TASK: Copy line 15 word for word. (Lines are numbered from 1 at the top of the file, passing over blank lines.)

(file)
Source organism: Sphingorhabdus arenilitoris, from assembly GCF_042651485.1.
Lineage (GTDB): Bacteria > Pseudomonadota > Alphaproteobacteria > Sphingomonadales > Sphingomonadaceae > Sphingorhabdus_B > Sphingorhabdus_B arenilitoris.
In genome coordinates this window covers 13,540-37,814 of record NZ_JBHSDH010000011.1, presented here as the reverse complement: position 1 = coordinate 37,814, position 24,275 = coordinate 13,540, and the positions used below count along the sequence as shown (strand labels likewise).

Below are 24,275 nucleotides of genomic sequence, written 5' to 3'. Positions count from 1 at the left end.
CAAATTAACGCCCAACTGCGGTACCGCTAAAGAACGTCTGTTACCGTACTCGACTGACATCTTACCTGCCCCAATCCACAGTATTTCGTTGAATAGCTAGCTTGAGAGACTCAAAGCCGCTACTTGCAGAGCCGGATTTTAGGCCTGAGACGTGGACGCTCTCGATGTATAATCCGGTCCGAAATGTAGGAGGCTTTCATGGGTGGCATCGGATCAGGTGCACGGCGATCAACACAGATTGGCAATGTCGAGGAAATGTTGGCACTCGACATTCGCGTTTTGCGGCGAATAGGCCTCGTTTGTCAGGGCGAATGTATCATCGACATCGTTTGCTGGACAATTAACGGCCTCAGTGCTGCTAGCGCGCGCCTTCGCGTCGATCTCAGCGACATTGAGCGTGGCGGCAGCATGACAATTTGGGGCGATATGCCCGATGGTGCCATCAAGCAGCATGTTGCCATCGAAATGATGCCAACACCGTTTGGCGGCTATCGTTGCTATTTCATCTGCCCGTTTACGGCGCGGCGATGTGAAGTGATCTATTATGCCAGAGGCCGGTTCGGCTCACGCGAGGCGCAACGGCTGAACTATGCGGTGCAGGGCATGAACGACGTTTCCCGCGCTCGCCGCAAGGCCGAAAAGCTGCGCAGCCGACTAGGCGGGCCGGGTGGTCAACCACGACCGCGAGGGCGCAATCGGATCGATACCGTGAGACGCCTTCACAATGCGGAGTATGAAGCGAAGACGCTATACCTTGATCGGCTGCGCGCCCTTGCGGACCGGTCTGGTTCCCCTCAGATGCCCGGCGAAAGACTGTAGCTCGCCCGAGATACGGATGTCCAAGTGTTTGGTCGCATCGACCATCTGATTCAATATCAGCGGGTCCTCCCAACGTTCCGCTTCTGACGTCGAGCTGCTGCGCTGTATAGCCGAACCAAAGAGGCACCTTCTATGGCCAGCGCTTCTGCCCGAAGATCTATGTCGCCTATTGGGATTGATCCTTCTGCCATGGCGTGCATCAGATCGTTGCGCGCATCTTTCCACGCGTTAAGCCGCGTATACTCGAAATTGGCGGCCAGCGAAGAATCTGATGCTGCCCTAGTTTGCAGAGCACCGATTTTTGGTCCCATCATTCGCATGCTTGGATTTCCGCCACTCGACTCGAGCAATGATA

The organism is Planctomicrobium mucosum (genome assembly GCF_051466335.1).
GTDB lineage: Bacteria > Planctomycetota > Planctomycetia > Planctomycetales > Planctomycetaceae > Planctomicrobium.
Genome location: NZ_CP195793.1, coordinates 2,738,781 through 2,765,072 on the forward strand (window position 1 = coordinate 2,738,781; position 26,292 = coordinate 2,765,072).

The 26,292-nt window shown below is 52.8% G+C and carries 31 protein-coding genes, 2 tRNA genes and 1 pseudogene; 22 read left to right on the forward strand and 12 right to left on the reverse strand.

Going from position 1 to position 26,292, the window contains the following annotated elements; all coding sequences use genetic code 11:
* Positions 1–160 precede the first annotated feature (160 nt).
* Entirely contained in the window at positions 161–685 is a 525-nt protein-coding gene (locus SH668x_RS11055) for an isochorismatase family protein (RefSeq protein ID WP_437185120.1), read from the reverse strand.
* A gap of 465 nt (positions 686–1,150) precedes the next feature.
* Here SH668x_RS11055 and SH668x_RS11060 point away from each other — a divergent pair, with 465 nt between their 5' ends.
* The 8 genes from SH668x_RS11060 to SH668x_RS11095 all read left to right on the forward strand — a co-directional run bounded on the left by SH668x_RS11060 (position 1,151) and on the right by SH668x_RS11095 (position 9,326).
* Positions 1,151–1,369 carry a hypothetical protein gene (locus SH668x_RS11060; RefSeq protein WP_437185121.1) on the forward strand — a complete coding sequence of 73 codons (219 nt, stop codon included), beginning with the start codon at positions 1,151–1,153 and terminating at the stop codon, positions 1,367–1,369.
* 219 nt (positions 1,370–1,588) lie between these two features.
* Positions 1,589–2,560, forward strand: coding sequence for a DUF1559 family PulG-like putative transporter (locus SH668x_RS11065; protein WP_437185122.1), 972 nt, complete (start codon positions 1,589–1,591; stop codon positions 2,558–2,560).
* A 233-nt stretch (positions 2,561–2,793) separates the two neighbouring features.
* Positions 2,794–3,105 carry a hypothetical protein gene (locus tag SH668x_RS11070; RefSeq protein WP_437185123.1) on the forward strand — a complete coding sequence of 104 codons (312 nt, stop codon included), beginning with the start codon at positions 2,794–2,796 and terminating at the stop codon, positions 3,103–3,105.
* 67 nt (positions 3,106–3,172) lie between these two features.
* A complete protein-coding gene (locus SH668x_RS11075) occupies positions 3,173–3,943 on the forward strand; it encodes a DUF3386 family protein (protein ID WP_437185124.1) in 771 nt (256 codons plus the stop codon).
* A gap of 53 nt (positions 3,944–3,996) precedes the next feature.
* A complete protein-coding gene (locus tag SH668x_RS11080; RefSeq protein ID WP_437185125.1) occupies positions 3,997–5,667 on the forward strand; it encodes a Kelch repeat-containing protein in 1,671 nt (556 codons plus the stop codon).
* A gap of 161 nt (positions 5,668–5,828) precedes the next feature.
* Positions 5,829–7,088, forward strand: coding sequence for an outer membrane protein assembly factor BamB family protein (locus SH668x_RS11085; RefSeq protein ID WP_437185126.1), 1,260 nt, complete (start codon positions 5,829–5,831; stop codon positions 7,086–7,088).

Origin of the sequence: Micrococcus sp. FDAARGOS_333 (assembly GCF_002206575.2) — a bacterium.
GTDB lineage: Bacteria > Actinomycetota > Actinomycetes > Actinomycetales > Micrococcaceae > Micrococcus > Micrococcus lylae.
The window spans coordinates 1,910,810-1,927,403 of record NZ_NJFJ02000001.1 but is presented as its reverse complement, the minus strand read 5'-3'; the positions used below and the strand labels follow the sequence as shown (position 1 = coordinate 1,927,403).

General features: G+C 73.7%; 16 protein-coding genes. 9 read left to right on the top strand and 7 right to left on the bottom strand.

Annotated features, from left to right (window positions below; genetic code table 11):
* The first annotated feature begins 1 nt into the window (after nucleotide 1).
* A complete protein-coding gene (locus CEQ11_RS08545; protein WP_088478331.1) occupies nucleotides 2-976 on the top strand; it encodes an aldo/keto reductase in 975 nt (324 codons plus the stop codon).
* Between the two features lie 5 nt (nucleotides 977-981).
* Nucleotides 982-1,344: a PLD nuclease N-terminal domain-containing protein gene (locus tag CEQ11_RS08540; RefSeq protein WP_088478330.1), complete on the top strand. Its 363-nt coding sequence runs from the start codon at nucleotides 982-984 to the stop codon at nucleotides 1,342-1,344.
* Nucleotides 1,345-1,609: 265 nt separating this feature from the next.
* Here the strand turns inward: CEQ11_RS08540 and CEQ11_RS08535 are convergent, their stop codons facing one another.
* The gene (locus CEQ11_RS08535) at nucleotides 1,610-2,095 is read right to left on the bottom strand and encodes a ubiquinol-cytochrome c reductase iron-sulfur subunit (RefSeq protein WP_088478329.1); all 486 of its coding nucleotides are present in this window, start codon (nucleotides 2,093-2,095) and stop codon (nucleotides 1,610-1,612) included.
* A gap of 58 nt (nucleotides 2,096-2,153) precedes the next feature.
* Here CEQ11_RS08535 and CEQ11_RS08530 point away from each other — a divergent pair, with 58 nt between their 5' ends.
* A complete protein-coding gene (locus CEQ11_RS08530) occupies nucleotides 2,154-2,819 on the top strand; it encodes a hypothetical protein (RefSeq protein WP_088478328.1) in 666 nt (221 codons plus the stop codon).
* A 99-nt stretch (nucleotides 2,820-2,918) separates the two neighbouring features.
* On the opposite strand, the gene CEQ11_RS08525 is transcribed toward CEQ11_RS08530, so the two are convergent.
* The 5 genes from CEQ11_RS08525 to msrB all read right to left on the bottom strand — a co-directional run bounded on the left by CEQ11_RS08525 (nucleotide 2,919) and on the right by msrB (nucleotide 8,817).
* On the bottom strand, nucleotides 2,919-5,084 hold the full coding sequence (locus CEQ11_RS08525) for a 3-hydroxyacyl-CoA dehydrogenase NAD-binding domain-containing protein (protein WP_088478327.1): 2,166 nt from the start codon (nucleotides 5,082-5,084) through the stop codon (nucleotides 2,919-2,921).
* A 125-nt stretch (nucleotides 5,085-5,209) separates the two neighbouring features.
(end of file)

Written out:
* The 8 genes from SH668x_RS11060 to SH668x_RS11095 all read left to right on the forward strand — a co-directional run bounded on the left by SH668x_RS11060 (position 1,151) and on the right by SH668x_RS11095 (position 9,326).